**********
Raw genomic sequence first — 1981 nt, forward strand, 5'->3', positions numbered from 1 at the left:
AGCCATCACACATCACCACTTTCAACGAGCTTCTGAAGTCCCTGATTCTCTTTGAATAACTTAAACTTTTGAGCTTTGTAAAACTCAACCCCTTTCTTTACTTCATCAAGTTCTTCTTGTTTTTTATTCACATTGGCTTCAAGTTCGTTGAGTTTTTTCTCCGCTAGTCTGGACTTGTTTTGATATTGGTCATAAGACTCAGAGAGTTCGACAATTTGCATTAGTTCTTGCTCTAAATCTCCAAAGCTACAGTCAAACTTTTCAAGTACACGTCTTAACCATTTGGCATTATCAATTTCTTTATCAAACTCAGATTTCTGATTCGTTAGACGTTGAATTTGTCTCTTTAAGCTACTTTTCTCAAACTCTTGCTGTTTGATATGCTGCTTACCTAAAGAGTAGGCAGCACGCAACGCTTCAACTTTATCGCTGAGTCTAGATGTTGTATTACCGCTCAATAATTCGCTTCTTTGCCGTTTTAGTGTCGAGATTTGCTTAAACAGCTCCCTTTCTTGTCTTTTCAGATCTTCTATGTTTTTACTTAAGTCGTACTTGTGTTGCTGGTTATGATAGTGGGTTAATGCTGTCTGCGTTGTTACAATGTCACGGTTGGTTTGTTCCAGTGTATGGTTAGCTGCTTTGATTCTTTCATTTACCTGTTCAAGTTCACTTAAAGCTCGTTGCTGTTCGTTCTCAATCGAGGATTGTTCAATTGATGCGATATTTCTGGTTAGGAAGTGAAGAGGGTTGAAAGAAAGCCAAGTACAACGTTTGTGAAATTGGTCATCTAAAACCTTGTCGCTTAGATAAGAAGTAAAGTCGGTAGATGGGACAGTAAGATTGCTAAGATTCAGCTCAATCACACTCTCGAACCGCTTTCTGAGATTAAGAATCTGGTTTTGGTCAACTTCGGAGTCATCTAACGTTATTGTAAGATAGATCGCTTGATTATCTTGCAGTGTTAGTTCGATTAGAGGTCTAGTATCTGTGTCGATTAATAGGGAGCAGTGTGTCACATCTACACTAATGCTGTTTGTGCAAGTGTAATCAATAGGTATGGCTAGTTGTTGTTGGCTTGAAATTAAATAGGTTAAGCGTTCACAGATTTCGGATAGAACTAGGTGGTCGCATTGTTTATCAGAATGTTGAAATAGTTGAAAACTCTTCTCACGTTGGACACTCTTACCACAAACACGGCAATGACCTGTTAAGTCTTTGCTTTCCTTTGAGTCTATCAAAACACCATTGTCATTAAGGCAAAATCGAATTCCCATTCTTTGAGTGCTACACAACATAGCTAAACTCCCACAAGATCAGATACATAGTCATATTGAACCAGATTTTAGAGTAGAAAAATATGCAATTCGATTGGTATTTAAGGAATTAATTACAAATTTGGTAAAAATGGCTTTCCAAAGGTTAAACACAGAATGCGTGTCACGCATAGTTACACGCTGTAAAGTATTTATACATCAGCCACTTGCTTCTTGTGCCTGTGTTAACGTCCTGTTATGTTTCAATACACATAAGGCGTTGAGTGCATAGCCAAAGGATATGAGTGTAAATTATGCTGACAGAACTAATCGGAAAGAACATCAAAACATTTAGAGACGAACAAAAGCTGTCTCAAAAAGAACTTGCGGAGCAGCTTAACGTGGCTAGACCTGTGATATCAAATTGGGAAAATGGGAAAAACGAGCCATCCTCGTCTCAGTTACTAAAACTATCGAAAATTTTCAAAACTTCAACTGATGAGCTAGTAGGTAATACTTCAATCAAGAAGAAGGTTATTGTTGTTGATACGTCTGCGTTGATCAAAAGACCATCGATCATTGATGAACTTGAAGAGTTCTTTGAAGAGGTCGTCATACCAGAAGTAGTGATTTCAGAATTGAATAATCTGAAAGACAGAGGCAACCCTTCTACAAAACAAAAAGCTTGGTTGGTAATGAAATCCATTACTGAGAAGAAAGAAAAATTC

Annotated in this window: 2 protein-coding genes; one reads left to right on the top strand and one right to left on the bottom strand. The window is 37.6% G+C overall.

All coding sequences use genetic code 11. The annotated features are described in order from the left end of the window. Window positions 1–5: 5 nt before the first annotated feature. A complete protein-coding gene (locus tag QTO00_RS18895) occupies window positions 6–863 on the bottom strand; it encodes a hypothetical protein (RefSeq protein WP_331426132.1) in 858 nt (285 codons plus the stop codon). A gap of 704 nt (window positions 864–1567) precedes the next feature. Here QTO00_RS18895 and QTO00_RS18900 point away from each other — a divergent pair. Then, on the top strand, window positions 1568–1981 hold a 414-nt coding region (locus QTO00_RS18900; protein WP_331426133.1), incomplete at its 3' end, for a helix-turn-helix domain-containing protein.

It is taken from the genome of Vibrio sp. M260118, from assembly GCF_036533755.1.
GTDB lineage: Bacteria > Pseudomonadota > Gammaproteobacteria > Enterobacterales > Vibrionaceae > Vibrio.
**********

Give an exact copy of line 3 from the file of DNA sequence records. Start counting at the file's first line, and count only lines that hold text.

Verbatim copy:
Annotated in this window: 2 protein-coding genes; one reads left to right on the top strand and one right to left on the bottom strand. The window is 37.6% G+C overall.